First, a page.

Maryam Hashemi talks spaceships, the British countryside, and Muslim ladies

In retrospect, the Euphorium Bakery in Bank was probably the least fitting place I could have chosen to meet Iranian-British artist Maryam Hashemi. Amongst the sea of terse bankers in well-fitted suits, she stood out as an oasis of colour, somehow effortlessly combining sports apparel and warm woollen garments. I immediately feel as if we should relocate, perhaps to an independent coffee shop with tables made out of upturned storage boxes, or to an art gallery, or somewhere else where I won’t feel so horribly embarrassed by the amount of guffawing going on around us.

But Maryam is utterly at ease, and I soon realise that she has an amazing ability to talk to anyone, as well as a wicked sense of humour. Her philosophy seems to be the utmost embodiment of live and let live, which she doesn’t fall short of applying to herself – ‘I don’t necessarily consider myself only Iranian. I borrow things from different cultures and make them my own’. And indeed, when she moved to London in 2002, she tells me that she was ‘a different person’.

‘People who’ve known me throughout say they don’t recognise me. And it’s true… I suddenly gave myself the freedom to change my attitude towards who I am. It wasn’t that being in Iran stopped me from expressing myself. I still did what I wanted – but I had this constant rejection attitude. I was fighting a home battle. And obviously when I moved to the UK, and my rebel persona didn’t have any meaning anymore, I had to work out who I was from scratch.’

Fittingly, this marks the only period in her artistic life where she has very consciously chosen the subject matter of her art. In 2010, after eight years in London, Maryam released a set of self-portraits: ‘I was explaining my own story to myself’.

Otherwise, Maryam sees her work as free-flowing extension of her subconscious. ‘I love to let go and allow images to appear. I’m just the tool that brings them forth.’ And so she often works with lines and ink, letting herself see images in the patterns. ‘I take responsibility from my conscious self and let my subconscious do the job. It’s just like dreaming – all the symbols there have a meaning, but I rarely choose them on purpose’.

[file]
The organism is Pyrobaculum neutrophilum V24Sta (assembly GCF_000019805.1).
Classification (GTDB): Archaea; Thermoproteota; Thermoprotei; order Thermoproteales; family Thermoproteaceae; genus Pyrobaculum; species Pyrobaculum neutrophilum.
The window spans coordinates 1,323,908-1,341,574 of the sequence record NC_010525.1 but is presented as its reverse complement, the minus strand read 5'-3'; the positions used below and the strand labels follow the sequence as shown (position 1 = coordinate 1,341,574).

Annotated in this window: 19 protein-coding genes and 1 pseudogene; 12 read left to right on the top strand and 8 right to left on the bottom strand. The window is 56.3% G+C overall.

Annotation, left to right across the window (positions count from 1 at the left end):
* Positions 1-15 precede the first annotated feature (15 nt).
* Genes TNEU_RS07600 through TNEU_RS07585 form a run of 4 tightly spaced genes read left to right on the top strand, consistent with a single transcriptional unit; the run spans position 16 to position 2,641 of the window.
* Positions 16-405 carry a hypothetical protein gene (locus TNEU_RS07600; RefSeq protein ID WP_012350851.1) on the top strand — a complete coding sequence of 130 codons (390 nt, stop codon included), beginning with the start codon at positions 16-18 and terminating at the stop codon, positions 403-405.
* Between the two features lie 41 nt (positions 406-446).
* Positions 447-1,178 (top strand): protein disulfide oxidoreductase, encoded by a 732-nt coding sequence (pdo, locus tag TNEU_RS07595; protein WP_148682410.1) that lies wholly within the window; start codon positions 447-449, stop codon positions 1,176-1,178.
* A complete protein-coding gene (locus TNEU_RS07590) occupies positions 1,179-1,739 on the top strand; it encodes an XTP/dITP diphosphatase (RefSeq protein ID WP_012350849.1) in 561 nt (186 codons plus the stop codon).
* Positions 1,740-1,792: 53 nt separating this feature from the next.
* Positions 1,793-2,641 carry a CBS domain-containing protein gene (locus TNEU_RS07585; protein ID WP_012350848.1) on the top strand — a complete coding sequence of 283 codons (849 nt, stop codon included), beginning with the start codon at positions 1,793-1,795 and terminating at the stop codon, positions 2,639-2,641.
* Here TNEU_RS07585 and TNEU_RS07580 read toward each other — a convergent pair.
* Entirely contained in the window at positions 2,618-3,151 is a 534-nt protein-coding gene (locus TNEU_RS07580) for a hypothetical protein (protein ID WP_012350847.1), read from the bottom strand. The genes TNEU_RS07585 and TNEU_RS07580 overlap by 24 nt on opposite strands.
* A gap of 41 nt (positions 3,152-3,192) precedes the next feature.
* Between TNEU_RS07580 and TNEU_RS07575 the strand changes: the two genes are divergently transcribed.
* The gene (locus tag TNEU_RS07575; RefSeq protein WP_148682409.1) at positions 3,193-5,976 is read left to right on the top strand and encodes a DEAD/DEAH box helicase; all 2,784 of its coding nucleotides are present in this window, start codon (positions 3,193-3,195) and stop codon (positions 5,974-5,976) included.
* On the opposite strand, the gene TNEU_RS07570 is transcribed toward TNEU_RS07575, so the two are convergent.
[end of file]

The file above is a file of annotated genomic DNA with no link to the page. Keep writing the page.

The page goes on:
Subconsciously or not, Maryam seems to have reproduced the definition of Surrealism; ‘to resolve the previously contradictory conditions of dream and reality’, as outlined by the poet André Breton. However, Maryam tells me that she is still unsure about how to categorise her art.

‘When I was a student, I was quite Expressionist. I liked to evoke hard feelings, and then there was a phase where I just liked to make people cringe. My teachers would call me “Scary Mary”! But eventually I got bored of that and when I started exhibiting I felt that my work was quite surreal. But that didn’t really chime with me because I do feel that there are narratives in my art. One of my friends, Steve Ash, described my work as Magic Realist and I identify with this more as it brings together the abstract and realist aspects of my work’.



There is perhaps a symbolist aspect to Maryam’s work working in parallel – recurring images include the fish and the pigeon, though their meaning hasn’t always been obvious. ‘I’m only now beginning to understand the symbols that I’ve been using for years, like the fish. I can tell if I’m in a good state or not from how my fishes look. Before, my fishes were sad, frozen, even dead. Now I think that I must have had really stagnant energy! And now, if I see that my fishes are getting stuck again, I think I should probably do some feng shui’.

Despite the jokes, she is incredibly eloquent when explaining what she thinks might have drawn her to the fish. ‘They’re life force, essence, creativity – which is probably why they’re always at the table at Norooz. They’re an ancient symbol, and I’ve noticed that many artists and religions use the fish symbolically too.’

Her other influences are equally diverse, ranging from the pre-Raphaelites (‘I like to find things. I like the mysteries in their work’) to Christian iconography. She admits, however, that she is not really in control of what affects her art. ‘People often compare my work to Frida Kahlo, who I actually didn’t like much at first. But she nonetheless triggered something within me… the self-portraits… the way she explains and explores herself.’

Nonetheless, Maryam’s interests go far beyond the artistic sphere: ‘I’m fascinated by the occult, and everything that people call supernatural’.  When I ask her if she’s ever had a paranormal experience, her answer is suitably mysterious. ‘All the time. I’m psychic’, she tells me with a cheeky grin. By the end of the interview, this doesn’t look half as incredulous, especially after she reads my palm and correctly guesses my birthday. In any case, life for Maryam is not so much about the surface value, but what goes on underneath.